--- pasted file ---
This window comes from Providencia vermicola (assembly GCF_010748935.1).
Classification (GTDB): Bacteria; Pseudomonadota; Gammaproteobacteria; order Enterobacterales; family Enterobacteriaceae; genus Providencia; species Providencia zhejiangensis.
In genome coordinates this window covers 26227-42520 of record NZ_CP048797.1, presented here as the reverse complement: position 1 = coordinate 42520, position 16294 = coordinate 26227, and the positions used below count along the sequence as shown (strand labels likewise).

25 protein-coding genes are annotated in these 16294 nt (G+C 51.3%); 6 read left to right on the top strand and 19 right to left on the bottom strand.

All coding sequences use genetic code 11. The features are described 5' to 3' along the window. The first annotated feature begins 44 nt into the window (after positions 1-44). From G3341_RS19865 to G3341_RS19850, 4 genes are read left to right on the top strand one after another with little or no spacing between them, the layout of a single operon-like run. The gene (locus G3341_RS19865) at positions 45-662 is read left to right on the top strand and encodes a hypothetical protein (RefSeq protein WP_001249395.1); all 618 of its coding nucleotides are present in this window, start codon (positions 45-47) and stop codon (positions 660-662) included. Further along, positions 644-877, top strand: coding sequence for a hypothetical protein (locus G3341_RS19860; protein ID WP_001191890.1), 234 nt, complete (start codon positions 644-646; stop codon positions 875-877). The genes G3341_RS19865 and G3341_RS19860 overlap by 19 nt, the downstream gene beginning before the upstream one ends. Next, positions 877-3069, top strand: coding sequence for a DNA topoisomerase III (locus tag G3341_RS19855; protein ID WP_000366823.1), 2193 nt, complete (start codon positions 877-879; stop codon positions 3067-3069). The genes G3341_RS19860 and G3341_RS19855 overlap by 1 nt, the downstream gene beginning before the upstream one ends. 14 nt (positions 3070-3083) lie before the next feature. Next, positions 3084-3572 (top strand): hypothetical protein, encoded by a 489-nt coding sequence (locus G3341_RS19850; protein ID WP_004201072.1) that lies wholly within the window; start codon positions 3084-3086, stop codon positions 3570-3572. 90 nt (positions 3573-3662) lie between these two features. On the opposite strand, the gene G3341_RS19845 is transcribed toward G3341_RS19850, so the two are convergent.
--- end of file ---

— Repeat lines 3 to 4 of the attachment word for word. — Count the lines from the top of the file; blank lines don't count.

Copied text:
In genome coordinates this window covers 26227-42520 of record NZ_CP048797.1, presented here as the reverse complement: position 1 = coordinate 42520, position 16294 = coordinate 26227, and the positions used below count along the sequence as shown (strand labels likewise).

25 protein-coding genes are annotated in these 16294 nt (G+C 51.3%); 6 read left to right on the top strand and 19 right to left on the bottom strand.